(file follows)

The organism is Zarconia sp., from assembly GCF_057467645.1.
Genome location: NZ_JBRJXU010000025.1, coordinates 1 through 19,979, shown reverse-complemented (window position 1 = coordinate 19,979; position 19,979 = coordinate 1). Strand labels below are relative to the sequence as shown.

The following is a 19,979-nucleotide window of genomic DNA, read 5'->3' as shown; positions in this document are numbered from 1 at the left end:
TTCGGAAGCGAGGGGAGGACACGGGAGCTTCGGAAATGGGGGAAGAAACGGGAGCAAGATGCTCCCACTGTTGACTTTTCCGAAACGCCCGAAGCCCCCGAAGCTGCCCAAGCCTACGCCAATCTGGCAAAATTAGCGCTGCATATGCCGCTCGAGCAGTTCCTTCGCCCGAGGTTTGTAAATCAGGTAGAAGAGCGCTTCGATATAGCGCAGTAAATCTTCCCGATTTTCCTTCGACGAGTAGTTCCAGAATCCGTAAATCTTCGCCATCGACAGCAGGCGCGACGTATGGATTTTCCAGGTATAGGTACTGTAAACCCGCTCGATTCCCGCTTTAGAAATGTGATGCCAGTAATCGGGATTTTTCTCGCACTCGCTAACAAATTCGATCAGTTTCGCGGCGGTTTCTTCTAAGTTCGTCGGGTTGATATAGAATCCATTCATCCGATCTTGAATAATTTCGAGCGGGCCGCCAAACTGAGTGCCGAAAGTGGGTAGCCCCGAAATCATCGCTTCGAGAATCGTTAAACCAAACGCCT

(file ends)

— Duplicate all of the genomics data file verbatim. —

The organism is Zarconia sp., from assembly GCF_057467645.1.
Genome location: NZ_JBRJXU010000025.1, coordinates 1 through 19,979, shown reverse-complemented (window position 1 = coordinate 19,979; position 19,979 = coordinate 1). Strand labels below are relative to the sequence as shown.

The following is a 19,979-nucleotide window of genomic DNA, read 5'->3' as shown; positions in this document are numbered from 1 at the left end:
TTCGGAAGCGAGGGGAGGACACGGGAGCTTCGGAAATGGGGGAAGAAACGGGAGCAAGATGCTCCCACTGTTGACTTTTCCGAAACGCCCGAAGCCCCCGAAGCTGCCCAAGCCTACGCCAATCTGGCAAAATTAGCGCTGCATATGCCGCTCGAGCAGTTCCTTCGCCCGAGGTTTGTAAATCAGGTAGAAGAGCGCTTCGATATAGCGCAGTAAATCTTCCCGATTTTCCTTCGACGAGTAGTTCCAGAATCCGTAAATCTTCGCCATCGACAGCAGGCGCGACGTATGGATTTTCCAGGTATAGGTACTGTAAACCCGCTCGATTCCCGCTTTAGAAATGTGATGCCAGTAATCGGGATTTTTCTCGCACTCGCTAACAAATTCGATCAGTTTCGCGGCGGTTTCTTCTAAGTTCGTCGGGTTGATATAGAATCCATTCATCCGATCTTGAATAATTTCGAGCGGGCCGCCAAACTGAGTGCCGAAAGTGGGTAGCCCCGAAATCATCGCTTCGAGAATCGTTAAACCAAACGCCT